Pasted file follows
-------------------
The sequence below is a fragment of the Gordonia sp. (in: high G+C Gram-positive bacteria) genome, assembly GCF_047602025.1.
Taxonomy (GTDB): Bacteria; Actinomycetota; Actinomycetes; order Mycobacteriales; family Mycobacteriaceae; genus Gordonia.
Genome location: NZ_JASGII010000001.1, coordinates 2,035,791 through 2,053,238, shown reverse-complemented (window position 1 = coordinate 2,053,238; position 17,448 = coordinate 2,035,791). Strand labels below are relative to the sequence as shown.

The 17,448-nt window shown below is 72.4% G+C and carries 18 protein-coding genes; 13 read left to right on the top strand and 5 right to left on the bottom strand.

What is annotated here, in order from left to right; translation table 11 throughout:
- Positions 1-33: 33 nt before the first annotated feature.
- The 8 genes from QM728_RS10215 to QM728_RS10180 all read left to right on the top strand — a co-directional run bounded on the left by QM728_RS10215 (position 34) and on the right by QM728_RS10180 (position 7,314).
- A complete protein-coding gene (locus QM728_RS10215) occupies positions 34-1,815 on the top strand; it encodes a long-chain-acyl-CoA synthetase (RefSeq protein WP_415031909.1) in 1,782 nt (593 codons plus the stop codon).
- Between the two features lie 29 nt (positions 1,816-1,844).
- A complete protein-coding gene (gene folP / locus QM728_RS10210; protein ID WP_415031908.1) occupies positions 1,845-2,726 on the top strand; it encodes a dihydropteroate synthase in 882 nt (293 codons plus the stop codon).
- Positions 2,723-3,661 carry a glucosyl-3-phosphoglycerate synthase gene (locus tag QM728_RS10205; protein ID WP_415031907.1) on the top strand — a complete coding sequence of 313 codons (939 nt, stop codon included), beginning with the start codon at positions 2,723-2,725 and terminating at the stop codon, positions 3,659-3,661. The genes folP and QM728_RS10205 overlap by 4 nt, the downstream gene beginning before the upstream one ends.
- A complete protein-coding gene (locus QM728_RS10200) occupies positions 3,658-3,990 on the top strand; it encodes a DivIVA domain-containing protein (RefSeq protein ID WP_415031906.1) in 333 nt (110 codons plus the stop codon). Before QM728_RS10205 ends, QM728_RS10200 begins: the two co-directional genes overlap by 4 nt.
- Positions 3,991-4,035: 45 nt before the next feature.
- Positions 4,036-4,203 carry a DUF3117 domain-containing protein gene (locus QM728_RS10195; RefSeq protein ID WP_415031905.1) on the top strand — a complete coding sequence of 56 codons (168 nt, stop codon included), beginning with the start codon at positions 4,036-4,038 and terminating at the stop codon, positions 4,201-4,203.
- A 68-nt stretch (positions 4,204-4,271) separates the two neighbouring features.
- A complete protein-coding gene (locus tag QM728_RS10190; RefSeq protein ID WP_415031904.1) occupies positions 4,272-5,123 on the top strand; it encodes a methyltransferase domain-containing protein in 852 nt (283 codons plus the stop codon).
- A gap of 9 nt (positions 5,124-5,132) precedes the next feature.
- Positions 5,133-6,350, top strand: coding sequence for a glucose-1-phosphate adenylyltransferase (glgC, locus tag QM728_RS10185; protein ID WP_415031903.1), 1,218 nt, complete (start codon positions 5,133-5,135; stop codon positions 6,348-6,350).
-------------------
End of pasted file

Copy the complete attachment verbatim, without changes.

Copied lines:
The sequence below is a fragment of the Gordonia sp. (in: high G+C Gram-positive bacteria) genome, assembly GCF_047602025.1.
Taxonomy (GTDB): Bacteria; Actinomycetota; Actinomycetes; order Mycobacteriales; family Mycobacteriaceae; genus Gordonia.
Genome location: NZ_JASGII010000001.1, coordinates 2,035,791 through 2,053,238, shown reverse-complemented (window position 1 = coordinate 2,053,238; position 17,448 = coordinate 2,035,791). Strand labels below are relative to the sequence as shown.

The 17,448-nt window shown below is 72.4% G+C and carries 18 protein-coding genes; 13 read left to right on the top strand and 5 right to left on the bottom strand.

What is annotated here, in order from left to right; translation table 11 throughout:
- Positions 1-33: 33 nt before the first annotated feature.
- The 8 genes from QM728_RS10215 to QM728_RS10180 all read left to right on the top strand — a co-directional run bounded on the left by QM728_RS10215 (position 34) and on the right by QM728_RS10180 (position 7,314).
- A complete protein-coding gene (locus QM728_RS10215) occupies positions 34-1,815 on the top strand; it encodes a long-chain-acyl-CoA synthetase (RefSeq protein WP_415031909.1) in 1,782 nt (593 codons plus the stop codon).
- Between the two features lie 29 nt (positions 1,816-1,844).
- A complete protein-coding gene (gene folP / locus QM728_RS10210; protein ID WP_415031908.1) occupies positions 1,845-2,726 on the top strand; it encodes a dihydropteroate synthase in 882 nt (293 codons plus the stop codon).
- Positions 2,723-3,661 carry a glucosyl-3-phosphoglycerate synthase gene (locus tag QM728_RS10205; protein ID WP_415031907.1) on the top strand — a complete coding sequence of 313 codons (939 nt, stop codon included), beginning with the start codon at positions 2,723-2,725 and terminating at the stop codon, positions 3,659-3,661. The genes folP and QM728_RS10205 overlap by 4 nt, the downstream gene beginning before the upstream one ends.
- A complete protein-coding gene (locus QM728_RS10200) occupies positions 3,658-3,990 on the top strand; it encodes a DivIVA domain-containing protein (RefSeq protein ID WP_415031906.1) in 333 nt (110 codons plus the stop codon). Before QM728_RS10205 ends, QM728_RS10200 begins: the two co-directional genes overlap by 4 nt.
- Positions 3,991-4,035: 45 nt before the next feature.
- Positions 4,036-4,203 carry a DUF3117 domain-containing protein gene (locus QM728_RS10195; RefSeq protein ID WP_415031905.1) on the top strand — a complete coding sequence of 56 codons (168 nt, stop codon included), beginning with the start codon at positions 4,036-4,038 and terminating at the stop codon, positions 4,201-4,203.
- A 68-nt stretch (positions 4,204-4,271) separates the two neighbouring features.
- A complete protein-coding gene (locus tag QM728_RS10190; RefSeq protein ID WP_415031904.1) occupies positions 4,272-5,123 on the top strand; it encodes a methyltransferase domain-containing protein in 852 nt (283 codons plus the stop codon).
- A gap of 9 nt (positions 5,124-5,132) precedes the next feature.
- Positions 5,133-6,350, top strand: coding sequence for a glucose-1-phosphate adenylyltransferase (glgC, locus tag QM728_RS10185; protein ID WP_415031903.1), 1,218 nt, complete (start codon positions 5,133-5,135; stop codon positions 6,348-6,350).